## 2012-09-27

### First Exercises with Variables

I'd like to share the lecture notes for the very start of my introductory algebra classes. (This occurs in the 2nd hour, after administrative procedures and a little review on the most basic terms and the order of operations.) Here's how I introduce writing with variables:

Definitions
Variables: Letters that stand in for numbers.
Algebraic Expression: Series of math symbols with no equals.
Equals: Means "is" or "is the same as"; symbol =.

Using these, we can write precise statements about number patterns.

Ex.: Translate to math:
(a) "Any number times zero is zero" → For all x: x∙0 = 0.
(b) "Any number plus zero is the same as the original number" → For all x: x+0 = x;
(c) "Any number times one is the same as the original number" → For all x: x∙1 = x.
(d) "A negative sign is the same as multiplying by negative one" → For all x: −x = (−1)x.

Of course, there's a bit more that I say verbally, but that's what gets on the board. I prime the pump for these exercises by asking initial questions like, "What's 5 times 0? What's 8 times 0? What's 25 times 0? Who can clearly state the pattern that we're observing?", etc. We do the first two translations together, and then students do the second pair on their own.

This is a bit of an evolution on what I've done in the past. It works extremely well, and part of the reason I'm so tickled by these exercises is that they slyly manage to do at least quintuple duty. What's being accomplished here is:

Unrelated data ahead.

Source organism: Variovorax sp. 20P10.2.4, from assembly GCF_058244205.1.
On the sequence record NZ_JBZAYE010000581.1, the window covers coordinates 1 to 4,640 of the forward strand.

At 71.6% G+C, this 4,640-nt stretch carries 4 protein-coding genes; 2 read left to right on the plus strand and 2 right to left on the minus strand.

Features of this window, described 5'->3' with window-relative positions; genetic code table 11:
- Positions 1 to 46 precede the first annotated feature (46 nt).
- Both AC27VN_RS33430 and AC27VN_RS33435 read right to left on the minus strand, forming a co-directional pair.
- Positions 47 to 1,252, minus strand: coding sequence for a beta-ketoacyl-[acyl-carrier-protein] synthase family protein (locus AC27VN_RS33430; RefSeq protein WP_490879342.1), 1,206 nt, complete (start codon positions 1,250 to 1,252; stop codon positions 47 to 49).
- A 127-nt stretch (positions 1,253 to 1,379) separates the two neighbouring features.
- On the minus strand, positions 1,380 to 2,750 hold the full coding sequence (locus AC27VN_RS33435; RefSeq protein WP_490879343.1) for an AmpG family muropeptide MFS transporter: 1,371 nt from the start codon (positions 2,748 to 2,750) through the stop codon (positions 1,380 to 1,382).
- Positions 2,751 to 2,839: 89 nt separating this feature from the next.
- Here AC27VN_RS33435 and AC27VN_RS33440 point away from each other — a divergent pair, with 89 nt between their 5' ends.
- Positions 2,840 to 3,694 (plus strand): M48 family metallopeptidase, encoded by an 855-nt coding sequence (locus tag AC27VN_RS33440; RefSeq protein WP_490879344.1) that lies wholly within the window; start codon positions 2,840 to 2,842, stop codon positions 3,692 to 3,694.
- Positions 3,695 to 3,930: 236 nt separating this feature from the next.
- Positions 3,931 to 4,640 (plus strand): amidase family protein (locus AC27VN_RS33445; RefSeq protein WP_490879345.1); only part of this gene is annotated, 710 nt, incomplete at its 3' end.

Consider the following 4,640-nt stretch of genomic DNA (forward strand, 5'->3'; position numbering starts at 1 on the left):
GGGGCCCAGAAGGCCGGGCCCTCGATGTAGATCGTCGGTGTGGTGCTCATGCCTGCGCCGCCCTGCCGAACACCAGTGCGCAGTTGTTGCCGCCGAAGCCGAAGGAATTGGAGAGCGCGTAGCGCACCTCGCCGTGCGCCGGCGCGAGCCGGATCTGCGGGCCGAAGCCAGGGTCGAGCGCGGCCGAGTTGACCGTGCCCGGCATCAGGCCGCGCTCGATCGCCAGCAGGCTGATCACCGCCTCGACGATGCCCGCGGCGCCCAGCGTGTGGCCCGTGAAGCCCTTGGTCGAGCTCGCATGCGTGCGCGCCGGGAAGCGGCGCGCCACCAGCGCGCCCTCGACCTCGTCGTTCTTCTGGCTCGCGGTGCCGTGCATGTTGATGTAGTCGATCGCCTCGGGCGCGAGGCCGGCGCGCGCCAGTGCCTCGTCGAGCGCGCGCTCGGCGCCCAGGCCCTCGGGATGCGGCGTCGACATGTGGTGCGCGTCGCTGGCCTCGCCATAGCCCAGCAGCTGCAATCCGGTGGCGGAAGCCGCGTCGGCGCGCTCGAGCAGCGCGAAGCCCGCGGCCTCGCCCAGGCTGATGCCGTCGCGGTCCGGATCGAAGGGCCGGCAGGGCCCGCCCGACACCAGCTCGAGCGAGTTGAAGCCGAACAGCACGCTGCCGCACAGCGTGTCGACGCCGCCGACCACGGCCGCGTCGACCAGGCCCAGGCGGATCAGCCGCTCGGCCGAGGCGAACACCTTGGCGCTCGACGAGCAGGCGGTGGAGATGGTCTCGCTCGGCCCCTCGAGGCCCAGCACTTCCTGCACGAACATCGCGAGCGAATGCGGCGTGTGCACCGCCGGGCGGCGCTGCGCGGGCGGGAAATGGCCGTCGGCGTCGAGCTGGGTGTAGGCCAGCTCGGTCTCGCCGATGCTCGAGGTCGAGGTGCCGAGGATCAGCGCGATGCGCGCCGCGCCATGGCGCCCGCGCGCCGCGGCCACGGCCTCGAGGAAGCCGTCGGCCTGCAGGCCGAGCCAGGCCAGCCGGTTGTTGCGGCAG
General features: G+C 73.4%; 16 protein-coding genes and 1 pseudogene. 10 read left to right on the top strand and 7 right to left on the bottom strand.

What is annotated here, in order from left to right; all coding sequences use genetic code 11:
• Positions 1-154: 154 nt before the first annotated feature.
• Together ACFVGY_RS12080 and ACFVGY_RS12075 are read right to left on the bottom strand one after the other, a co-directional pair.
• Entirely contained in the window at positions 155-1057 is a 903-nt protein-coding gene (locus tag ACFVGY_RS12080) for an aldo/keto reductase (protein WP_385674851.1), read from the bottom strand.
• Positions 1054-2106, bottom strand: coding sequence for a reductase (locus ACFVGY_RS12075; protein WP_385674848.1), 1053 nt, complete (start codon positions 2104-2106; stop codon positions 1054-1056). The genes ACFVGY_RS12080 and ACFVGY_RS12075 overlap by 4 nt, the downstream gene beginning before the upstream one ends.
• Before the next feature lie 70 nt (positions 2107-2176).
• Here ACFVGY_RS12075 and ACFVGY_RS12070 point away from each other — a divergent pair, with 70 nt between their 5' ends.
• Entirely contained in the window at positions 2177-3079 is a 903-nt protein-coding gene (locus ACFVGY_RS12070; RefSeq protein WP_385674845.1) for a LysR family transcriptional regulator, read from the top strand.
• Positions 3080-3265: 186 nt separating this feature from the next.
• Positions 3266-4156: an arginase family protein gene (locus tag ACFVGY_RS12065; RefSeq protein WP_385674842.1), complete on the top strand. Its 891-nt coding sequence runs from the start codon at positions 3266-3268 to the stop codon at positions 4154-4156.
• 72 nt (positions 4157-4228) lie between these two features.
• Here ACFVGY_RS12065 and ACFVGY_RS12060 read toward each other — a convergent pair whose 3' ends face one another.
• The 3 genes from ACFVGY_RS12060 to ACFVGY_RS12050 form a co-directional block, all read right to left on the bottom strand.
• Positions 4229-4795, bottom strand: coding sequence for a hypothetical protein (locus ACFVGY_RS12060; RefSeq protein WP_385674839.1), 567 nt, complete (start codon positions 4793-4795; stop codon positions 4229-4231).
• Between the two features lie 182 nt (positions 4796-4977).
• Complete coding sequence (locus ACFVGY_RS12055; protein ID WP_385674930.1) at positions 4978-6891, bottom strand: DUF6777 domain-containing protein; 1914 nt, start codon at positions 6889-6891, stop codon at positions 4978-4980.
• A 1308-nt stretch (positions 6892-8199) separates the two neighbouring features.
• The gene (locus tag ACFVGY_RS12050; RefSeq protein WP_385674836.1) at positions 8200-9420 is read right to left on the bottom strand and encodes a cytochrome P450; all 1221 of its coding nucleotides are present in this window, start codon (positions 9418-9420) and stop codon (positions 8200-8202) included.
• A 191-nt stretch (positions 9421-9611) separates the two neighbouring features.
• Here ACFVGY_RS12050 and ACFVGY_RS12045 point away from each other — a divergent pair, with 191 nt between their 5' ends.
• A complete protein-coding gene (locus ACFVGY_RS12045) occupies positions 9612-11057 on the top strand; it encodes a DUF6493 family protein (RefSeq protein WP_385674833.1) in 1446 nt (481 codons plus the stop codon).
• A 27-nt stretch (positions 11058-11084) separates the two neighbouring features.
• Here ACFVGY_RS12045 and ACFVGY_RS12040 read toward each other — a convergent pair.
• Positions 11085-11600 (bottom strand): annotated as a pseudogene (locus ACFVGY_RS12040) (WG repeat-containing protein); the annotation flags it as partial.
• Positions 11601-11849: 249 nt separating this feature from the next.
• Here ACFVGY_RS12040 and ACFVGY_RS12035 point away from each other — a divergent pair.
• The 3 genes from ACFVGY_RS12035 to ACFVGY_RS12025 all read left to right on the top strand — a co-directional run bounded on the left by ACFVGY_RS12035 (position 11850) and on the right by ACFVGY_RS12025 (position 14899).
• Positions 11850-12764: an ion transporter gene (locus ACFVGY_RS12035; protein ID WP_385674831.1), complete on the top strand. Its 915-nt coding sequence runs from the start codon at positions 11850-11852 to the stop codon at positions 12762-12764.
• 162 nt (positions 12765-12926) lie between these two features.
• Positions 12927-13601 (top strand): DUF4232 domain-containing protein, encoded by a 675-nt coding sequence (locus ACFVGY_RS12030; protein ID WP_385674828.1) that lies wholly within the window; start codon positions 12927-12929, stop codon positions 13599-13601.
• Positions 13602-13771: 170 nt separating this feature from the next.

1. Getting initial practice in reading & writing variables (obviously),
2. Demonstrating that math is about finding and communicating patterns,
3. Generating a review of important writing rules (don't write "times one", etc.),
4. Emphasizing that math notation is a language that can be translated to & from English like any other – specializing in brevity & precision, and
5. Sneaky presentation of important identities, starting with the Peano-axiom definitions of zero, and then segueing to theorems about the multiplication identity, etc.

1. I have used a similar approach when teaching my son to add and subtract: focusing on patterns of numbers rather than just memorizing.

For example, 8+8 is a particular case of adding a number to itself, or doubling. It will always give an even number. These cases seem to be easier for a child to remember.

So a problem like 17-8 might be analyzed like this:

What is 17-8?
I don't know.
Whell do you know 8+8?
Yes its 16!
Then what is 16 - 8?
Oh, its 8.
Then what's 17-8?
Its 9!

Likewise, multiplying a number by 5 can be seen as counting by 5.
Or, multiplying 11* 11 = 11* 10 (easy!) + 11.

This approach seems a little tedious at first, but a young child can learn to do this rapidly. Also it gives a better intuition, they are less likely to come up with an answer that is dramatically wrong.

1. In some sense I agree. Like my philosophy on pretty much everything, I think you need both (a) broad conceptual intuition (like basic properties of numbers), and (b) detailed fact knowledge (like memorizing add & multiply tables). I teach a basic math class where I've just added direct training in rounding and estimating, since those oft-assumed skills are totally missing for that population of student.

2. ^ To complete the thought: It's the marriage of the two approaches, both estimation and precise writing, that gives true strength: i.e., a backup parachute.